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May 27, 2023
John Rizvi, Esq.

What’s The Difference Between A Patent vs A Trademark vs A Copyright | Ask The Patent Professor

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Yes, sir. So get on all your questions while you can we are now going to begin the q&a session of this seminar. The first question that they would like to be answered John, is you call yourself the patent professor. But do you also do trademarks and copyrights?


Yes, yes, I do. And I'm glad that this question was asked, there's a lot of inventors that we help with their trademarks as well. But branding is something that you really have to understand to do well, and I could have branded myself as the patent and trademark professor, or the patent, trademark and copyright professor, it just didn't have a ring to it. So my brand is the patent professor. But really to be good at intellectual property, you have to have a good understanding of brands and ideas, and also copyrights, which are written materials. So yeah, so don't be misled by the term, the patent professor, I do trademarks and copyrights as well.


The next question is, how long does a patent last?


So there's two types of patents. There's design patents, which protect the look of an idea. And then there's utility patents that protect the unique function and what an idea does. So design patents are common for like, like in the fashion industry, you might have an earring, it doesn't work differently than any other earring. But, but it looks unusual. So you can get a design patent. The question is, how long do they last design patents lasts for 14 years? If it's the function you want to protect, that's protected for 20 years.


Right now, the next question is, is the patent available in other countries such as Mexico, Canada, worldwide?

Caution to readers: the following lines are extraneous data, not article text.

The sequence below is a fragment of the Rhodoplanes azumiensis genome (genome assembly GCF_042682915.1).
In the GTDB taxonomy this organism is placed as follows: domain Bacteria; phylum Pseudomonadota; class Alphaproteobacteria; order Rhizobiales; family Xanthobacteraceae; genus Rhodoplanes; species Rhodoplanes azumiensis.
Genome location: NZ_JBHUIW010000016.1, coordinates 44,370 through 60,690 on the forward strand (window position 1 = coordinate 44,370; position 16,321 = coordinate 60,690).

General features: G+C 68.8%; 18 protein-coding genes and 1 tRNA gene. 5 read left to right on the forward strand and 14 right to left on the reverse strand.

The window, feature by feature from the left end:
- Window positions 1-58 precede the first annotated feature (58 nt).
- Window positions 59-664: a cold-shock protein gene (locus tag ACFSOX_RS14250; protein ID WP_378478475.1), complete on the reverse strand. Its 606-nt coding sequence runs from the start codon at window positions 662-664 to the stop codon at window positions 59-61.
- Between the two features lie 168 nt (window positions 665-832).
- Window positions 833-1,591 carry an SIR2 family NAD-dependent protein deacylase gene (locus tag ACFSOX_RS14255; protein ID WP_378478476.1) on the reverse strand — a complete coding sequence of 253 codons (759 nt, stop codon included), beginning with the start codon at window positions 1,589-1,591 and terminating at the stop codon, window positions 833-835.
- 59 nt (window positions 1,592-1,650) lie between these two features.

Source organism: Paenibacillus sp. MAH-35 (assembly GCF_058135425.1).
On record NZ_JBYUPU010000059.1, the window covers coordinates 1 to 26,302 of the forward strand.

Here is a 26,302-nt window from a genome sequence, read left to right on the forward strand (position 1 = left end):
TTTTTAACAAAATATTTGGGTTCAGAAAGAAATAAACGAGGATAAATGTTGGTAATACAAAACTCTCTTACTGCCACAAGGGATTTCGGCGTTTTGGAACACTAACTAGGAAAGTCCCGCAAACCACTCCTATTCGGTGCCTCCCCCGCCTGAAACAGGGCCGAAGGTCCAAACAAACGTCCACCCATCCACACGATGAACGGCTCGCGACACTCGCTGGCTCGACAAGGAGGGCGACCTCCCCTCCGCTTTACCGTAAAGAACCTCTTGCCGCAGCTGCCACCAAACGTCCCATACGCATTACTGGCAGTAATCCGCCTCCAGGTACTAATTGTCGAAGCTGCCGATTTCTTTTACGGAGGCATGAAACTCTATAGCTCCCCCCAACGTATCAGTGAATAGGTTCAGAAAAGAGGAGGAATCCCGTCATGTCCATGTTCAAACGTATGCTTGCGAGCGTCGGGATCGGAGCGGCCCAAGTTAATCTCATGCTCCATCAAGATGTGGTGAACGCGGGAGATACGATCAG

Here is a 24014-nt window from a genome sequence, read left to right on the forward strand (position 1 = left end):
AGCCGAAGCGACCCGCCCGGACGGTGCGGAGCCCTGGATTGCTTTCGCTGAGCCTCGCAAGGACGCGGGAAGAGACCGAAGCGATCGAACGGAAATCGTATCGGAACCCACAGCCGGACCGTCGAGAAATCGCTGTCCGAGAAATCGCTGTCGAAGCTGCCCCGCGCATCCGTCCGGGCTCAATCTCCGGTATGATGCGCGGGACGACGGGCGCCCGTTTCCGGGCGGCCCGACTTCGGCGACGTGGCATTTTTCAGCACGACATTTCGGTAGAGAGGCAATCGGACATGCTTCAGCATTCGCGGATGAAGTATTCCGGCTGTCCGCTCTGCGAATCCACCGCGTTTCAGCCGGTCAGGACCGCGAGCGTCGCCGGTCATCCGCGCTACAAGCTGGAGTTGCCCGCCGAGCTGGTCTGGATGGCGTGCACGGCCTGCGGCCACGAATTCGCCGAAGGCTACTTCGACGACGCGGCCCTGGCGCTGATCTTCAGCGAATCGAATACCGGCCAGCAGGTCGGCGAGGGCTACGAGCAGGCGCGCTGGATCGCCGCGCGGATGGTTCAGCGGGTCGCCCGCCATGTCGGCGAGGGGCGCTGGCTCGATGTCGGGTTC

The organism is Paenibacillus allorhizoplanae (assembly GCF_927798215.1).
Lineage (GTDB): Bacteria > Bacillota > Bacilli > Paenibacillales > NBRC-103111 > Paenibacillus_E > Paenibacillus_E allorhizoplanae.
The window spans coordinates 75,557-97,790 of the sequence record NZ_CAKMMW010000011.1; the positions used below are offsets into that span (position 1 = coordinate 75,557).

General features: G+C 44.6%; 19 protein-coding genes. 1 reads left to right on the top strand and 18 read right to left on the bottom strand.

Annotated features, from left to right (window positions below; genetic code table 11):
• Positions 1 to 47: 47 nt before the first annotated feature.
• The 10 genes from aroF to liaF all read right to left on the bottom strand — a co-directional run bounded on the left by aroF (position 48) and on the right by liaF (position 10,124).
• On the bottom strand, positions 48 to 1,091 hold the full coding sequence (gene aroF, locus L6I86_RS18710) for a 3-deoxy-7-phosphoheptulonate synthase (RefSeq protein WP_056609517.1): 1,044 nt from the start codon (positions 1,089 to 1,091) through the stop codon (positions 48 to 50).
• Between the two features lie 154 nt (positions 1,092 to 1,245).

Yeah, absolutely. You can get patents or have geographic limitations. So every country has its own patent office and its own system of laws. But the beauty is, there are international treaties, where you can file one application, and that will pretty much freeze your rights worldwide. So the more most important thing for a startup or an individual inventor is to get that first application in, and then you have plenty of time to worry about foreign protection, you have a one year grace period to file in, in most of the world under these international treaties.


Now, the next question is what conditions or requirements need to be met in order to obtain a patent protection.


So your idea has to meet a three standards, it has to be new, it has to be non obvious. And it has to be useful. So new is pretty straightforward. You can't you have to be the inventor, you can't have found a product. And I'm often asked if if you can import a product and get it patented in the United States, you can't if it's already sold and openly known. So it has to be new idea. It has to be useful and what that means it has to do what it purports to do what you say it's going to do. So that's that's the those that's the new and useful requirement. And then non obvious, you can't just change the color. And you can't just change the shape of the idea. It has to do something completely different. I know one of the panelists here in the office, Jenny, if you're listening to this, if you can go to that. Our storage area at the bench closest to the reception area, there's a coffee cup with a sleeve, and also a ketchup bottle. If you can bring those over, I'd like to talk about those later as examples of how you meet this standard.


Good. Now, is there any way to sell an idea or invention without a patent?


That there's a lot of talk and you'll find a lot of stuff online about having people sign a nondisclosure agreement, and then disclosing your idea under that. The problem is that's extremely risky, because a non disclosure or confidentiality agreement is a contract between two people or two companies. So if the company he signs this contract, saying they're going to keep your idea confidential, and you disclose it to them, you are protected if they steal it themselves. But what often happens is they're smart enough, if not to steal the idea themselves if they've signed this agreement, so they're going to leak this idea to affiliated company, a cousin, a brother in law or even a distant friend where you can't trace how the idea got to this third party. And now that agreement is not going to protect you. So the only other way would be a nondisclosure agreement. But I don't recommend that because it only protects you against one party, the person that signed